Politics & Policy

Beto and the Press Throw America under the Bus

Beto O’Rourke speaks at the 2019 California Democratic Party State Convention in San Francisco, June 1, 2019. (Gage Skidmore)
Slavery was America’s grave sin, but to pretend racism is the essence of the country is an odious and reductive lie.

Beto O’Rourke has taken the measure of America and found it wanting.

“This country, though we would like to think otherwise,” he intoned over the weekend, “was founded on racism, has persisted through racism, and is racist today.”

This is now a mainstream sentiment in the Democratic party. Bernie Sanders said earlier this year that the United States was “created” in large part “on racist principles.” The New York Times has begun the so-called 1619 Project, marking the 400th anniversary of the importation of slaves from Africa.

The series seeks nothing less than “to reframe the country’s history, understanding 1619 as our true founding, and placing the consequences of slavery and the contributions of black Americans at the very center of the story we tell ourselves about who we are.”

It is certainly true that an American nation existed prior to the Declaration of Independence in 1776 and that slavery was its great sin, with permutations still felt today. But to pretend that racism is the essence of America and constituted one of the country’s founding principles is an odious and reductive lie.

It doesn’t explain why any reference to slavery was kept out of the Constitution. James Madison, according to his notes during the drafting convention, “thought it wrong to admit in the Constitution the idea that there could be property in men.” The careful avoidance of the term “slavery” was subsequently used to buttress the position of opponents of slavery, from John Quincy Adams to Abraham Lincoln to Frederick Douglass. The great black abolitionist asked, “If the Constitution were intended to be, by its framers and adopters, a slave-holding instrument, why neither slavery, slaveholding, nor slave can anywhere be found in it?”

It doesn’t explain the passage of the Northwest Ordinance in 1787, prior to the adoption of the Constitution, setting out the terms of settlement in the swath of territory between the Great Lakes and the Ohio River. It stipulated that “there shall be neither slavery nor involuntary servitude in the said territory.”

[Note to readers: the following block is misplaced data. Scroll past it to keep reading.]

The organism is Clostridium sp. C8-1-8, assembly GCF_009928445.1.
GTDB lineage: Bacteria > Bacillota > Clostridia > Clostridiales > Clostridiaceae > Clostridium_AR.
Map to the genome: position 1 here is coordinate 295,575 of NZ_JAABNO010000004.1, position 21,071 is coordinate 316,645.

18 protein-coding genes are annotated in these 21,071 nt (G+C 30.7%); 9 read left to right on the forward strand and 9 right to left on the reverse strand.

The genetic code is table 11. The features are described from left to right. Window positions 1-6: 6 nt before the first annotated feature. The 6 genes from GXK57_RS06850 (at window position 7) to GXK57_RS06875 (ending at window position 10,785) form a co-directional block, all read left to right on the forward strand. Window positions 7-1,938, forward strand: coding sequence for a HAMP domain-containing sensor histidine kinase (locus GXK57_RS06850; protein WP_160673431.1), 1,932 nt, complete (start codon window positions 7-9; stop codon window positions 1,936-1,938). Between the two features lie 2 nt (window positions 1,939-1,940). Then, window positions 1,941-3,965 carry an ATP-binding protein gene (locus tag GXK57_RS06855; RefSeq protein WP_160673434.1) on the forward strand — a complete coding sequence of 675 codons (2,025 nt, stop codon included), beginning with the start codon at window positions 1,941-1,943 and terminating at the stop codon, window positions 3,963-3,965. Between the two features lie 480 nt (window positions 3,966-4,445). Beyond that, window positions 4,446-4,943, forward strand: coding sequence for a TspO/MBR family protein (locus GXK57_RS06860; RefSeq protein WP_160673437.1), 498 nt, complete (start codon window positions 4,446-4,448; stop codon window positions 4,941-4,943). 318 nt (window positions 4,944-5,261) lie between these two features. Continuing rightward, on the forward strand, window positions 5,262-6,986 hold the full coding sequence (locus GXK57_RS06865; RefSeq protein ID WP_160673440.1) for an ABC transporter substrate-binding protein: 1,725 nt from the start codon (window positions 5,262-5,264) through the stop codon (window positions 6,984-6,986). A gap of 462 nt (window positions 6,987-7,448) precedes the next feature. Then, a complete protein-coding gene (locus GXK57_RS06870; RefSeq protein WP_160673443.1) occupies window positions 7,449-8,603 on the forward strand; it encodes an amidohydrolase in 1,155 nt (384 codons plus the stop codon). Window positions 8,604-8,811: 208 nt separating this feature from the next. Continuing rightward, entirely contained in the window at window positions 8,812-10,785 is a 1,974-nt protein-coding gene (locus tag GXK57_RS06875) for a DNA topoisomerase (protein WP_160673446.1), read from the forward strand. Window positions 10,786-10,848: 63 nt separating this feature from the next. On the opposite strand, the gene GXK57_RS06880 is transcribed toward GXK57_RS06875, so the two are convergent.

It doesn’t explain why the Constitution permitted the prohibition of importation of slaves as of 1808, when it was indeed prohibited.

Of course, in crucial respects, the Constitution was indeed a compromise with slaveholders. It’s not clear why it would be considered better if, in the absence of such a compromise, slave states had possibly gone their own way to create a rump nation-state wholly devoted to slavery and not yoked to a North that became more anti-slavery over time.

Rather than enhancing the moral standing of slavery, the Founding tended to undermine it. “The Revolution suddenly and effectively ended the cultural climate that had allowed black slavery, as well as other forms of bondage and unfreedom, to exist throughout the colonial period without serious challenge,” the historian Gordon Wood writes. In his view, it set in motion the “ideological and social forces” that eventually led to the Civil War.

In the broadest gauge, it’s a mistake to treat the United States as an outlier in terms of its racial attitudes, when it was really an outlier in its embrace of liberty, however imperfect.

“Europeans did not outdo others in enslaving people or treating slaves viciously,” the late historians Elizabeth Fox-Genovese and Eugene Genovese observed. In The Mind of the Master Class, they write:

They outdid others by creating a Christian civilization that eventually stirred moral condemnation of slavery and roused mass movements against it. Perception of slavery as morally unacceptable — as sinful — did not become widespread until the second half of the eighteenth century. . . . Today we ask: How could Christians or any civilized people have lived with themselves as slaveholders? But the historically appropriate question is: What, after millennia of general acceptance, made Christians — and, subsequently, those of other faiths — judge slavery an enormity not to be endured?

It’s not a question anyone running in the Democratic presidential primaries, or editing the New York Times, is inclined to ask.

© 2019 by King Features Syndicate

Rich Lowry is the editor of National Review. He can be reached via email: comments.lowry@nationalreview.com. 

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